Let's be clear: Waiting for Sunrise is a mess. The problem is not the ludicrous plot - Eric Ambler built fine novels on still less believable foundations - so much as the half-hearted execution. We are prepared to accept any amount of implausibility in the name of excitement - it is a thriller, after all - but what is harder to accept is how little Boyd bothers to dress up the haphazard encounters on which his tale depends. Time and again the hero's eye is "caught" by someone whom the narrative requires him to meet: the crush of a drinks party serves the purpose more than once ("Lysander turned to see Miss Bull standing there"). Someone appears at a vital moment "as if she had suddenly materialised".

The frank lack of artifice has the paradoxical effect of making events feel wholly contrived and thus free from tension. It's as if the author is pulling plot elements out of a hat, rather than (as with the switchback time frame in Restless) working through a clever plan designed to keep us on our toes.

Boyd's epigraph this time comes from Hemingway rather than Proust, so it's ironic that so much in the book is told rather than shown. Retrospective narration doesn't have to be undramatic, but it tends not to sit well in a narrative that lives or dies on the level of suspense it generates. A favourite storytelling method here is for Lysander to recount events from the comfort of a bar: "He sipped his whisky and lit a cigarette, his mind turning inevitably towards Hettie", and "He ordered a dozen oysters and a pint of hock and allowed his thoughts to return pleasingly to Blanche."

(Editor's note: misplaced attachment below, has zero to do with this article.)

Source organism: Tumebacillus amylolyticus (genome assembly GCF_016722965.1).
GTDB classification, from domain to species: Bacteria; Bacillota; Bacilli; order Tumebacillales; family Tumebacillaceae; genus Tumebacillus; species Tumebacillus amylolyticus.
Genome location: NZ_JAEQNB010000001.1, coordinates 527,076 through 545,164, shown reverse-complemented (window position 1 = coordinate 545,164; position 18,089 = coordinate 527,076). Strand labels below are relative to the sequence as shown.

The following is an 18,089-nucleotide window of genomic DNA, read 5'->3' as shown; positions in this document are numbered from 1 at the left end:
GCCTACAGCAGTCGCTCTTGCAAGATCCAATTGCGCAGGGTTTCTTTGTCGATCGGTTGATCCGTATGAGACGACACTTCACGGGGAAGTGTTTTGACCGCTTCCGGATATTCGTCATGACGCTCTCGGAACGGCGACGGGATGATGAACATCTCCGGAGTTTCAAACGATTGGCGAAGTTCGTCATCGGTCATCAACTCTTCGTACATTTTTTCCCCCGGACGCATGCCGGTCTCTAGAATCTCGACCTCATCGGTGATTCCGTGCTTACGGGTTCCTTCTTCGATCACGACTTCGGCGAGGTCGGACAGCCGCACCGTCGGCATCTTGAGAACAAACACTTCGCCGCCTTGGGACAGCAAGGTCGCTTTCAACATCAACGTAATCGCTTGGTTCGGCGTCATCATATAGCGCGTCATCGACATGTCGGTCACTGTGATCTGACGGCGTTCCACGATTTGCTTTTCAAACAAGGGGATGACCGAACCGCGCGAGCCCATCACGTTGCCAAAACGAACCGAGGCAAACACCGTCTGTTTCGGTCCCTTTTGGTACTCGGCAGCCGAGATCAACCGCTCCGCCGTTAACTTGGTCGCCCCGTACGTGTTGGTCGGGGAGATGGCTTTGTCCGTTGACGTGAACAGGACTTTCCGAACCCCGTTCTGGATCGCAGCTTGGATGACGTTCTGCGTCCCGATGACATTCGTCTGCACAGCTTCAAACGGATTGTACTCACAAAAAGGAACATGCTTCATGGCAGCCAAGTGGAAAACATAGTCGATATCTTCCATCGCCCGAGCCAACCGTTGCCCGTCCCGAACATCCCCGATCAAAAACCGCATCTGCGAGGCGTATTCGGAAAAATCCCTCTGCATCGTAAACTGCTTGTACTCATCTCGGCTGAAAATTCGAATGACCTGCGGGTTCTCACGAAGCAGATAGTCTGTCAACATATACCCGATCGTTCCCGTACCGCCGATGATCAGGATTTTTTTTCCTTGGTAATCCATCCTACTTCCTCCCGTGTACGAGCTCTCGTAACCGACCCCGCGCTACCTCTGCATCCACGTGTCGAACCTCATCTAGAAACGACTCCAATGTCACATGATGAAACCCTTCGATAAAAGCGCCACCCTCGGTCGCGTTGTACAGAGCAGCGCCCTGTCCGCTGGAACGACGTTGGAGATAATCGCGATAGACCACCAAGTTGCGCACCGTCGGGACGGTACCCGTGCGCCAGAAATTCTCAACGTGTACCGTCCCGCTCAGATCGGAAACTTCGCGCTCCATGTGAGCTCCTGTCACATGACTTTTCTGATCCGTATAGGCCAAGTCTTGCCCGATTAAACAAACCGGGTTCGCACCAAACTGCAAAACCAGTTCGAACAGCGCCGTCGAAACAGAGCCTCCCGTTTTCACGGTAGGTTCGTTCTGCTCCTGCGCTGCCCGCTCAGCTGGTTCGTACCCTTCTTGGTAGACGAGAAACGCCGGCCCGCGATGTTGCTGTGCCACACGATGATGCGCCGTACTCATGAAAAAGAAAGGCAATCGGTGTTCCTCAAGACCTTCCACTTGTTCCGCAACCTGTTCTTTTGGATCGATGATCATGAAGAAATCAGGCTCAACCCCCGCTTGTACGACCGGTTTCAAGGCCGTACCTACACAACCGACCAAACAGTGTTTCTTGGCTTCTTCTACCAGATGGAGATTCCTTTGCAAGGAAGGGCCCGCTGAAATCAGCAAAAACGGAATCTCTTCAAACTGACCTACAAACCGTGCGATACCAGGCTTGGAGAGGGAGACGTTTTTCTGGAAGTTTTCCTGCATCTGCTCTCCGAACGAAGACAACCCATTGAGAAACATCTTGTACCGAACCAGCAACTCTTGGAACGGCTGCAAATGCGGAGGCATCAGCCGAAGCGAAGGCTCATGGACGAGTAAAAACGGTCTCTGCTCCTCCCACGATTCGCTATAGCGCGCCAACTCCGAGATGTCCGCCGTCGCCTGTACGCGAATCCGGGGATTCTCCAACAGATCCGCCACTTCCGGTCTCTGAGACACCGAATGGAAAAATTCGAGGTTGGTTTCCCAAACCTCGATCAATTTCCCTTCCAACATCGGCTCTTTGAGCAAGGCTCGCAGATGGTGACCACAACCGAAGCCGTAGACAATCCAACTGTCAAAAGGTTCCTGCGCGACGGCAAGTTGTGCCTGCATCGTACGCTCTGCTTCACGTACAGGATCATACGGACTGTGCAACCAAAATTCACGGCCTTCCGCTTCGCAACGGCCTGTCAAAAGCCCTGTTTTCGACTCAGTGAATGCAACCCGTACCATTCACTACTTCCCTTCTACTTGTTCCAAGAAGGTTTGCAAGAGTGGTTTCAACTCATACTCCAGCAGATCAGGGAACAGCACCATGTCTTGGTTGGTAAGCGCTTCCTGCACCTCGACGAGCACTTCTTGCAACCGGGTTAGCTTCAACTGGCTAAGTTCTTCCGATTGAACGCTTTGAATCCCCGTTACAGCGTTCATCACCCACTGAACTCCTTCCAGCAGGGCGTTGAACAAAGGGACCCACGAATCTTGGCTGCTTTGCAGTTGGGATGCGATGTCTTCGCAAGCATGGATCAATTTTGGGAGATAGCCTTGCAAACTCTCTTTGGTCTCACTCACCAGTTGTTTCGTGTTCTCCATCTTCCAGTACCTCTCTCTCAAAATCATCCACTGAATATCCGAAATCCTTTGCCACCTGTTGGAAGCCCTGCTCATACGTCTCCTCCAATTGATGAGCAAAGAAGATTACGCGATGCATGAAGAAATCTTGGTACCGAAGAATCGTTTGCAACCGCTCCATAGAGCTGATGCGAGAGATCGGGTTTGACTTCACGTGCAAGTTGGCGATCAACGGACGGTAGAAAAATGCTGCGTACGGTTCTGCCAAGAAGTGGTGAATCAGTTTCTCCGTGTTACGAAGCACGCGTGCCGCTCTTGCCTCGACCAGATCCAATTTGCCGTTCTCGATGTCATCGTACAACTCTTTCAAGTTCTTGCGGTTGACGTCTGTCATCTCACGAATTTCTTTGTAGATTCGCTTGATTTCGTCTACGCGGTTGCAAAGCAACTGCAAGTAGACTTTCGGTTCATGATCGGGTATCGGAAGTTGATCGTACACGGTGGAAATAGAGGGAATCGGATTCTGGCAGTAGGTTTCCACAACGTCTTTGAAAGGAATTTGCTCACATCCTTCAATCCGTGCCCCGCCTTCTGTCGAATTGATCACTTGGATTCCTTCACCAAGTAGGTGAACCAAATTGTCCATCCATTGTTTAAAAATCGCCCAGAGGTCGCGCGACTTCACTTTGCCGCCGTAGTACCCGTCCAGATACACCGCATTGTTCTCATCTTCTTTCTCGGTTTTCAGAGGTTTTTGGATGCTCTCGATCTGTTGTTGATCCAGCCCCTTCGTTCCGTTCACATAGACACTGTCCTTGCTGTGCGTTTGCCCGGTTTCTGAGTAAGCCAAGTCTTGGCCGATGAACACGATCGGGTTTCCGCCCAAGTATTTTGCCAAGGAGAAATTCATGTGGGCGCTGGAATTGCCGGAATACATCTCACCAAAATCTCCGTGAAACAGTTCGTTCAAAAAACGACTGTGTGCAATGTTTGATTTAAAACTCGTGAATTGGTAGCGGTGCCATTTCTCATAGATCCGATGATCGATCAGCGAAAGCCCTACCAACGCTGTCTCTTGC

A writer as good as Boyd knows that we know just how bogus this strategy is. If he didn't, he wouldn't overcompensate with words like "inevitably" and "allowed". These attempts to persuade us that Lysander's recollections are acts of volition, rather than a prerequisite of the narrative, only highlight what the author hopes to conceal.

You could excuse this clunkiness if the novel was packed with incident, but it's chiefly concerned with soul-drainingly pedantic descriptions of furniture and clothing: "She was wearing a jersey dress with great lozenges of colour blocks - orange, buttercup-yellow, cinnamon" and "She was wearing a billowy, chartreuse, light-canvas dust-coat over her frock and a wide straw hat held down on her head by a silk scarf."

Eventually you have to laugh.